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Acanthus and Wild Grape   By: (1878-1956)

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Acanthus and Wild Grape

By

F. O. Call

Author of "In a Belgian Garden"

McCLELLAND & STEWART

Publishers Toronto

COPYRIGHT, CANADA, 1920

BY MCCLELLAND & STEWART, LIMITED, TORONTO

NOTE: Many of these poems were first published in Canadian Magazines, and the Author wishes to thank the publishers of the University Magazine , the Canadian Magazine , the Westminster , the Canadian Bookman , Canada West , and the Mitre for permission to reprint.

CONTENTS

ACANTHUS

Foreword Acanthus The Old Gods The Obelisk Gray Birds After Tea Through a Long Cloister Cathedral Vespers The Lotus Worshippers The Broken Mast The Lace maker of Burges Rheims Calvary Gone West Peace Hidden Treasure A River Sunset The Madonna An Idol in a Shop Window In a Forest The Golden Bowl On a Swiss Mountain The Nun's Garden You Went Away in Summertime To a Modern Poet The Mystic Ad Episcopi Collegium A Song of the Homeland The Mirror I Made a Little Song Birds The Bluebird's Wing The Answer

WILD GRAPE

Wild Grape To a Greek Statue Omnipresence My Cathedral The Foundry Swiss Sketches (I) After Sunset on Jura (II) Lucerne (III) Lake Leman Visions I, II, III, IV Japanese Prints (I) The Lady with the Yellow Fan (II) Caged Birds (III) Wisteria A Venetian Palace Japanese Iris Japanese Love Songs Cups of Jade The Loon's Cry Prayer

FOREWORD

Poetry has been defined as "Thought touched by Emotion," and I know no better working definition, although no doubt more scientific and accurate ones could be found. The best poets of all ages seem to have had this ideal plainly before them, whether consciously or unconsciously, and I cannot see how modern poets can dispense with either thought or emotion if they are to write real poetry. For one is not enough without the other. Take for example the first lines of Master's "Spoon River Anthology."

"Where are Elmer, Herman, Bert, Tom and Charley, The weak of will, the strong of arm, the clown, the boozer, the fighter? All, all, are sleeping on the hill, One passed in a fever, One was buried in a mine, One was killed in a brawl, One died in a jail, One fell from a bridge toiling for children and wife, All, all are sleeping on the hill."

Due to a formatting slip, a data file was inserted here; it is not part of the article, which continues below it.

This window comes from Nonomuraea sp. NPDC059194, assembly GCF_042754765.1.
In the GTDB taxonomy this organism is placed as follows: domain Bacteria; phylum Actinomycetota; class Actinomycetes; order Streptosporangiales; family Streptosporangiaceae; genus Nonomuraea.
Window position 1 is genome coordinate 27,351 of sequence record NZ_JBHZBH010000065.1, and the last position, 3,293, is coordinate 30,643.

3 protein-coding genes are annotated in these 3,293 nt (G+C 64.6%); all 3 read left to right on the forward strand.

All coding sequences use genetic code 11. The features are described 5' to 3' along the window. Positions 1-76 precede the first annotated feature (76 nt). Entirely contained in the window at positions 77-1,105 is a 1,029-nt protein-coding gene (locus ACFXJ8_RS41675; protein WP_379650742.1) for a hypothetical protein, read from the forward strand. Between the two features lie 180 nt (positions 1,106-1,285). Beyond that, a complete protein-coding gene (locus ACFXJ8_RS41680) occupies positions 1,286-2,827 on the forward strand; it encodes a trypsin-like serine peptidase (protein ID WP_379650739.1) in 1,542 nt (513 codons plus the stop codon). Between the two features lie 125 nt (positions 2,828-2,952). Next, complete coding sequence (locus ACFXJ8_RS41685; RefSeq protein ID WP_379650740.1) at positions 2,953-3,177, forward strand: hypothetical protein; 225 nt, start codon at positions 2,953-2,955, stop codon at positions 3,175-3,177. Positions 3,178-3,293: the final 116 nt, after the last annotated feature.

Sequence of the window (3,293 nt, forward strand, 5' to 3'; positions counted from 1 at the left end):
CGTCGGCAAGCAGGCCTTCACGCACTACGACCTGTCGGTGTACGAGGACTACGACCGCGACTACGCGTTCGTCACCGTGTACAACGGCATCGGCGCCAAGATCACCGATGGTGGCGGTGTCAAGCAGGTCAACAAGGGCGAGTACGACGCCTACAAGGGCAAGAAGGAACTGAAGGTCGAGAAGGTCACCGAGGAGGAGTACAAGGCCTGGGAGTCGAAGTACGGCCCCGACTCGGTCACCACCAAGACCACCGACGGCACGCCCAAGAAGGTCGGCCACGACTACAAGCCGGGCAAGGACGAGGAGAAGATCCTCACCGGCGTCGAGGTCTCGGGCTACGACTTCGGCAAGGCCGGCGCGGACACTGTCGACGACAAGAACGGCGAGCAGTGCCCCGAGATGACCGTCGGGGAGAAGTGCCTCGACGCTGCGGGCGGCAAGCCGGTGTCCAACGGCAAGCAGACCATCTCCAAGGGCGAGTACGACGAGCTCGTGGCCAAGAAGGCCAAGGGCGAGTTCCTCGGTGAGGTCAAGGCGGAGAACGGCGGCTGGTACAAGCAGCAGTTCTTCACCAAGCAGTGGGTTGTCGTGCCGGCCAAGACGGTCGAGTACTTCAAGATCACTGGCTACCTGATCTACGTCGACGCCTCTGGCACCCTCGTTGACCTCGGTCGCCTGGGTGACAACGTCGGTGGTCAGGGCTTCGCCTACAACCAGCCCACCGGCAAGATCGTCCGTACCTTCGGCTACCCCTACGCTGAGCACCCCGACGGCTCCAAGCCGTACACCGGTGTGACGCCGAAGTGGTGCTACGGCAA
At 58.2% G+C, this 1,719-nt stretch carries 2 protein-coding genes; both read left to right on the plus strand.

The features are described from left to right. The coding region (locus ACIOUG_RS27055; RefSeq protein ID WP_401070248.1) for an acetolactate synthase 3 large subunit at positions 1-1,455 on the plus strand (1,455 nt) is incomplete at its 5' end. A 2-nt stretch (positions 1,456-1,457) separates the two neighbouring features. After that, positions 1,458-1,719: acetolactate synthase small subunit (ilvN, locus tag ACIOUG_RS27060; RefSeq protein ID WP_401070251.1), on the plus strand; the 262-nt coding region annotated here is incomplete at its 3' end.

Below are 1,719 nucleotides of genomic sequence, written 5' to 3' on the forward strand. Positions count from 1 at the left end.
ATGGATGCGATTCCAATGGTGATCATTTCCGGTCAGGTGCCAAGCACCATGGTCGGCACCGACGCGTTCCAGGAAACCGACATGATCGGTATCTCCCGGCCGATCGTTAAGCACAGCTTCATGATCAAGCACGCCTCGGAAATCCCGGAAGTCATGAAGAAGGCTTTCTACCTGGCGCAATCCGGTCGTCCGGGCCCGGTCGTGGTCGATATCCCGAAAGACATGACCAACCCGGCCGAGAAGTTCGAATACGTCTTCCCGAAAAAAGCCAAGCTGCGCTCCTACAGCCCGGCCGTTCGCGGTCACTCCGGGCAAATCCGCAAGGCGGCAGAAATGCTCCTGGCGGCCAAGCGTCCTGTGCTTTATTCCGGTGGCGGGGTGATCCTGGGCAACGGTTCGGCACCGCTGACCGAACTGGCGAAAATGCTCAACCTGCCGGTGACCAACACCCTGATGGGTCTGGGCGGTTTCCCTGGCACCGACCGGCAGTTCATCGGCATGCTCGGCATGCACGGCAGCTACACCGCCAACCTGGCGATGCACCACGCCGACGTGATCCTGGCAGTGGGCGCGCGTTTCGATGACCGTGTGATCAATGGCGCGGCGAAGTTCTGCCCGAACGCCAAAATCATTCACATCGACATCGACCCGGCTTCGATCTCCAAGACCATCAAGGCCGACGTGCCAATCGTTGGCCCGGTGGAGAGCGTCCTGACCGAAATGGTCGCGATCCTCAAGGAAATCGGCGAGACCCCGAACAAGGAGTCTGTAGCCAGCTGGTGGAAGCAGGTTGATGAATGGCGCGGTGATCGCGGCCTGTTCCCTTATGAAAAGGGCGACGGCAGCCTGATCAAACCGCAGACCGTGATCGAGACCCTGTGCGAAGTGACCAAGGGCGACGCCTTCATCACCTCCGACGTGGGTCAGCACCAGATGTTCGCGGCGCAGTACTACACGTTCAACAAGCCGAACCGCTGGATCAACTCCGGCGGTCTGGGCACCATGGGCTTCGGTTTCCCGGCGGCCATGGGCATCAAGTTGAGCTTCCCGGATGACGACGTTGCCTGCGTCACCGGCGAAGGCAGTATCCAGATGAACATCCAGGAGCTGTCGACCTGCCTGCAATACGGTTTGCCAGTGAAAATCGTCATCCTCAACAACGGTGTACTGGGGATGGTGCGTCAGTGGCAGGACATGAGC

This sounds tragic indeed, but seems to have aroused no emotion on the part of the poet and excites none in his readers. In fact, through the whole poem, emotion is held in check with a strong hand, and only allowed to show itself in some distorted cynicism.

Let us take an example of the opposite extreme where emotion, whether real or fancied, has stifled thought.

O World! O Men! O Sun! to you I cry, I raise my song defiant, proud, victorious, And send this clarion ringing down the sky: "I love, I love, I love, and Love is glorious!"

The definition chosen need not hamper the most "modern" poet nor restrict his choice of subject, for there are few things that cannot awaken both thought and emotion if looked at in the right way. An iron foundry and a Venetian palace have immense possibilities of arousing both elements, and perhaps the foundry has the greater power.

The modern poet has joined the great army of seekers after freedom, that is, he refuses to observe the old conventions in regard to his subjects and his method of treating them. He refuses to be bound by the old restrictions of rhyme and metre, and goes far afield in search of material on which to work. The boldest of the new school would throw overboard all the old forms and write only in free verse, rythmic prose or whatever he may wish to call it. The conservative, on the other hand, clings stubbornly to the old conventions, and will have nothing to do with vers libre or anything that savours of it... Continue reading book >>




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